I have come across situations whereby more than one system is used to record capital expenditures often with major record differences between the systems in use. Time and resources are then redirected to focus on reconciling and resolving the reporting differences. It is therefore imperative for CFOs and finance executives to understand that technology alone will not drive transformation.
The data you input into a system will determine the output of that system. That’s why it is important to make sure that everyone is working from a central data repository. Having multiple copies of solutions is inefficient and counterproductive.
As an organization, you do not need too many systems to look at the same information. Thus, before acquiring that new piece of technology always ask yourself, “What is the problem that this new technology will resolve and also how will the investment enhance or strengthen your existing technological capabilities?” Many at times, we are quick to point out the limitations of the current system and use that as the reason for investing in an alternative solution.
Instead of taking a holistic view of the technological needs of the business, we take a piecemeal approach. For example, if AP is not happy with the current system we invest in another AP-focused system. If another team identifies system deficiencies, we look around on the market for a specific tool that addresses that function. This cycle continues over a period of time and ultimately the organization is left with a handful of siloed pieces of systems not completely integrated into the overall technological infrastructure of the business.
As the business and its information needs evolve, sometimes a reconfiguration of the current system(s) as compared to implementing a new one is what is needed. That is why it is important, from the onset, to evaluate the suitability of each piece of technology against the various growth phases of the business. Ask the software seller, “If our business continues to grow, will your product still be able to support our business needs and help us deliver our unique value proposition?”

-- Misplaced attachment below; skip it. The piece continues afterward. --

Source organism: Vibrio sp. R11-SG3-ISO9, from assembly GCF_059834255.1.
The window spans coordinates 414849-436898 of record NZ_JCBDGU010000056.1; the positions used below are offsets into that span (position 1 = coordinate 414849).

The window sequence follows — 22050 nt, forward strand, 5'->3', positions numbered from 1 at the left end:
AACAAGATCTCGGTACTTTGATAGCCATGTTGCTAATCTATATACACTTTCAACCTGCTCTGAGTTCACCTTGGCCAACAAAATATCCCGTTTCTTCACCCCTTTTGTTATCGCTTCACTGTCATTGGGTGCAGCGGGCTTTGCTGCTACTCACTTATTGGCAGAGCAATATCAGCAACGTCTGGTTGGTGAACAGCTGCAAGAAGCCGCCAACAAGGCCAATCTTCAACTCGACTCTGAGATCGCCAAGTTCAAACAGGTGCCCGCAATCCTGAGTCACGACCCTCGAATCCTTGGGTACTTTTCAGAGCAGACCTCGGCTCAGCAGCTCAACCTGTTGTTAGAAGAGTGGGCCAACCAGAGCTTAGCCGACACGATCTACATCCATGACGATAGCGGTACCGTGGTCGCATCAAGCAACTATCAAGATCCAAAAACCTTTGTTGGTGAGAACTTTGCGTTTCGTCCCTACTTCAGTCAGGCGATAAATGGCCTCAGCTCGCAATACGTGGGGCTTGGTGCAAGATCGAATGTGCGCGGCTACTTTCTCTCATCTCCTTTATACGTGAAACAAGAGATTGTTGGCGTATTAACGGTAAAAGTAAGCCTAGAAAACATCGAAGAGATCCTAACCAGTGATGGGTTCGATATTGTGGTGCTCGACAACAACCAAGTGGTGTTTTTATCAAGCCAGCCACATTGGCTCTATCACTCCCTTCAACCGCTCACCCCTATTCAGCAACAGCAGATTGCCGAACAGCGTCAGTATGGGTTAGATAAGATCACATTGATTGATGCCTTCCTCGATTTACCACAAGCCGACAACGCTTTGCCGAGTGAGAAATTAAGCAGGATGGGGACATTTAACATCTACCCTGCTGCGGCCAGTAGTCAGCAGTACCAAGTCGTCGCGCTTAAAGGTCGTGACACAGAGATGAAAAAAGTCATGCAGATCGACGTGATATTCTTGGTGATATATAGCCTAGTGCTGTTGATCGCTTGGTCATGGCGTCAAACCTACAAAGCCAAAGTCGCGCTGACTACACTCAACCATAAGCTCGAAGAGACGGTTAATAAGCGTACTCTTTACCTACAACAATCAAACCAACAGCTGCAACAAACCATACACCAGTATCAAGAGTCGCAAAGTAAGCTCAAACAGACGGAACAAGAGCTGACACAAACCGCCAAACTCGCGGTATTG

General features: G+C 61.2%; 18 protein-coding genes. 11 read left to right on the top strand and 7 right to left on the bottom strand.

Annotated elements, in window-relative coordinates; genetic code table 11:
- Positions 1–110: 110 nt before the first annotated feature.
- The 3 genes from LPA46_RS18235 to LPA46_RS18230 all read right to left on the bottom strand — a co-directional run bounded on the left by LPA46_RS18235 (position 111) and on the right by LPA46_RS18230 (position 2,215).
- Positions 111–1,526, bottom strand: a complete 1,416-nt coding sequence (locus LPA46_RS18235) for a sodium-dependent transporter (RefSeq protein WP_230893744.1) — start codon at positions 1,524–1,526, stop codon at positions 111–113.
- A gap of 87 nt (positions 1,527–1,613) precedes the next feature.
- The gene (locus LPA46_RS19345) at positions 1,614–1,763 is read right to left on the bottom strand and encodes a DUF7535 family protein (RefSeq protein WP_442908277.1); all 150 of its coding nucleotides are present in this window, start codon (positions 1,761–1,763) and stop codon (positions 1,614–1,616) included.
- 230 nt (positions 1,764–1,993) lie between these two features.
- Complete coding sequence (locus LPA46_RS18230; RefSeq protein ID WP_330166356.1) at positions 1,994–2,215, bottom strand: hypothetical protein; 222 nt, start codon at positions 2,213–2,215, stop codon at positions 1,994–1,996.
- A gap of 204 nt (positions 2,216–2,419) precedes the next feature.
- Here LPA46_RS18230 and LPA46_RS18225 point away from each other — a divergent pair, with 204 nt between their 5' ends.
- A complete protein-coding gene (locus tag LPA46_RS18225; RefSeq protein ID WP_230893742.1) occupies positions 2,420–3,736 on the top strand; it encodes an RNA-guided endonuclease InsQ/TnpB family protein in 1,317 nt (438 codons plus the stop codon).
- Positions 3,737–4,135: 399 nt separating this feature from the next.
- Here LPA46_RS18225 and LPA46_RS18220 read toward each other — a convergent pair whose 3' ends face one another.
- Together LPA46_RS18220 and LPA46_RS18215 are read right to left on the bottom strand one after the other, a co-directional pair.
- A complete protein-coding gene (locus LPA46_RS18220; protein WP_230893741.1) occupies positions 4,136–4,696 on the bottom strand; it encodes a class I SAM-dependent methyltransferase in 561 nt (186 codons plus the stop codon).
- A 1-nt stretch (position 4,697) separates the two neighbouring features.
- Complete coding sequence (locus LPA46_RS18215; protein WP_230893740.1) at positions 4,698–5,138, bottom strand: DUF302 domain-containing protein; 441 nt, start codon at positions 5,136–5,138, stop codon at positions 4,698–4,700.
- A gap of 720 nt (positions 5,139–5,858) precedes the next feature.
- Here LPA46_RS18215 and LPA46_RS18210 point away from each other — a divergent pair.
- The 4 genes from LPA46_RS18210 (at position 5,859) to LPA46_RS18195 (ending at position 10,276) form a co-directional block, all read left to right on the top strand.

Considering all the plausible scenarios and options available will help you determine if the technology will serve you for the short or long-term future.
Fear of missing out
Studies have revealed that as individuals we are prone to mimicking people’s actions and their product choices instead of applying our own independent assessment and best judgement. This not only happens at a personal level but also at a professional level.
For example, imagine as a CFO you recently attended an industry conference and the majority of finance executives you met spoke about investing in AI capabilities. Some have already implemented pilot projects and others are at an advanced planning stage. Since your organization hasn’t made plans yet, you make a hasty decision to invest in AI to avoid missing out and keep pace with what others are doing.
The problem with this simple approach is that rather than initially evaluate AI investment from an internal point of view and your business’s strategy perspective, you are now investing in AI from an external point of view based on what other businesses are doing.
I am not saying it is wrong to collaborate and get ideas from industry peers. In fact, this is one of the key reasons for attending conferences. To get informed about emerging trends and disruptive technologies and prepare for an uncertain future.
What is important is that you don’t allow competitor behaviours to drive technology investments in your business. Rather, clarify your business questions first, fix any broken processes before looking into technology and assess how the investment aligns with your overall business strategy.